Gov. Martinez calls for capital outlay transparency, reform

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State of the State speech

screenshot from New Mexico In Focus

Gov. Susana Martinez delivers her State of the State speech Tuesday. Behind her are Lt. Gov. John Sanchez, left, and House Speaker Don Tripp, R-Socorro.

Gov. Susana Martinez called for lawmakers to “require the disclosure of capital outlay allocations” in her State of the State speech Tuesday.

Martinez also called for reform of the capital outlay system.

“We need to fix the way we spend infrastructure money, because the way projects are funded now leads to unmet regional and state needs, and a string of projects that haven’t been vetted and can’t be completed,” she said.

In 2015, the Legislative Council Service denied NMID’s public records request for a list of the final capital outlay allocations made by individual lawmakers,  stating the information was exempt from disclosure. New Mexico In Depth then asked lawmakers to share the capital outlay projects they’ve funded since 2010, but thus far, only 13 lawmakers have provided the information.

Two lawmakers have since filed bills to require disclosure of specifics on capital outlay funding. Sen. Sander Rue, R-Albuquerque, is sponsoring Senate Bill 48, while House Minority Leader Brian Egolf, D-Santa Fe, introduced House Bill 173.

“This is not our money, it’s the people’s money,” Egolf said Tuesday.

Rue provided details on his previous capital outlay projects to NMID, while Egolf has yet to do so. He said Tuesday he plans to share the information.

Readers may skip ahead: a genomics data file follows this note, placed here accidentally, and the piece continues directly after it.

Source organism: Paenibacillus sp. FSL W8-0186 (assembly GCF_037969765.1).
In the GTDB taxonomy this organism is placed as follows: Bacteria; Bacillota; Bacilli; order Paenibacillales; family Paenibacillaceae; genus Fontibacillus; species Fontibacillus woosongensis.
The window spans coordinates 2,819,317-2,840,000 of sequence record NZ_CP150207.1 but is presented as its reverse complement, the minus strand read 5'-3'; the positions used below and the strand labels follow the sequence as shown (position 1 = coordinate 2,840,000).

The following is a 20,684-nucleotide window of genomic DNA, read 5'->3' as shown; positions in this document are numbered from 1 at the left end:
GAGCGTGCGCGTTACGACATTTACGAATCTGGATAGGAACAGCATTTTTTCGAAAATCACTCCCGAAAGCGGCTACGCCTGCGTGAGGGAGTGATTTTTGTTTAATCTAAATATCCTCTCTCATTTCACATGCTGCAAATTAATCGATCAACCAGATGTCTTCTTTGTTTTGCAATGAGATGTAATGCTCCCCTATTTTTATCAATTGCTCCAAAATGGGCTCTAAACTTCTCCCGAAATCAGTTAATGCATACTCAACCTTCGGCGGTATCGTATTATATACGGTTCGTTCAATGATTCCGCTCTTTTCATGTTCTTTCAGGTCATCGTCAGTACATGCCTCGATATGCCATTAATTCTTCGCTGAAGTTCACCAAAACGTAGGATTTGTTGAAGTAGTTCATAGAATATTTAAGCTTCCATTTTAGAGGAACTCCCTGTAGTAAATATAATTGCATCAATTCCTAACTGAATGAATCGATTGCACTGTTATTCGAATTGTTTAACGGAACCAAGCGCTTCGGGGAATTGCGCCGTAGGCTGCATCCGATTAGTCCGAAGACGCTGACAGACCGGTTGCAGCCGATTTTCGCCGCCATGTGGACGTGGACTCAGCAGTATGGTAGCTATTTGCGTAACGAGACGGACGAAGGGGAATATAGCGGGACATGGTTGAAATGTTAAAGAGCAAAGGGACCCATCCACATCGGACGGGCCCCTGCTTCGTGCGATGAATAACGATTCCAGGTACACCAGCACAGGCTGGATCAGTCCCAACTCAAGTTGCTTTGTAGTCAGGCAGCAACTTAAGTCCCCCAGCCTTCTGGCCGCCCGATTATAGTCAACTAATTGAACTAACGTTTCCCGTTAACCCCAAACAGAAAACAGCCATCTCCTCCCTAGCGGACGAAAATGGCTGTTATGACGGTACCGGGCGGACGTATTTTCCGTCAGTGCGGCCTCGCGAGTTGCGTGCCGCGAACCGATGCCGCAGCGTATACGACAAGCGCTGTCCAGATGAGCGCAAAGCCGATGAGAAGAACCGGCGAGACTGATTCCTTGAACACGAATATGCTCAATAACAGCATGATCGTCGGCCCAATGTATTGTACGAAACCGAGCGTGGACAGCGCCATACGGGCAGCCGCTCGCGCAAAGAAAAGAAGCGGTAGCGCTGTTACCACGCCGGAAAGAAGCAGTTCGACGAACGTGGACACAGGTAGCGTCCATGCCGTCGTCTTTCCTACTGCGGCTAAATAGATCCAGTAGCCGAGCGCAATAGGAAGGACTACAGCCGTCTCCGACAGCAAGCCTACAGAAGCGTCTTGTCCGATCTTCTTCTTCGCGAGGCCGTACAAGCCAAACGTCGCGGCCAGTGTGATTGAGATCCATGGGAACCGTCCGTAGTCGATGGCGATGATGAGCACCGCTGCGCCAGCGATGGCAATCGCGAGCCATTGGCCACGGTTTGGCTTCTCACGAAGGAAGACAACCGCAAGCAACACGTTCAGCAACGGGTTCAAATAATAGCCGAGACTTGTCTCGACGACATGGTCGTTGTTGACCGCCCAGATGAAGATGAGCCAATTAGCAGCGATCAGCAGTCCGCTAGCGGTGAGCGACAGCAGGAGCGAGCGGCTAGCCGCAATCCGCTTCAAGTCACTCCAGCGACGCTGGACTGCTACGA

“I have it, I just haven’t sent it to you,” he said.

NMinDepthNew Mexico is the only state in the nation that allows individual lawmakers to fund specific infrastructure projects, a method one academic said “would be the illustration about how not to do capital improvement planning.”

The individual allocation means some projects aren’t ready to be built – or even requested by local governments. That has contributed to up to $1 billion in unspent infrastructure money.

And NMID’s analysis indicates divvying up the money equally among lawmakers doesn’t necessarily mean infrastructure money is distributed equitably.

Think New Mexico, a nonpartisan think tank, is calling for the Legislature to reform the system more broadly. That group wants an independent commission to recommend infrastructure projects to the Legislature and governor.

New Mexico In Depth sent another email to lawmakers Tuesday, again asking them to reveal their capital outlay project details.

Here is a table with projects from the 13 lawmakers who’ve shared the information thus far. We’ll add more information as we receive it:

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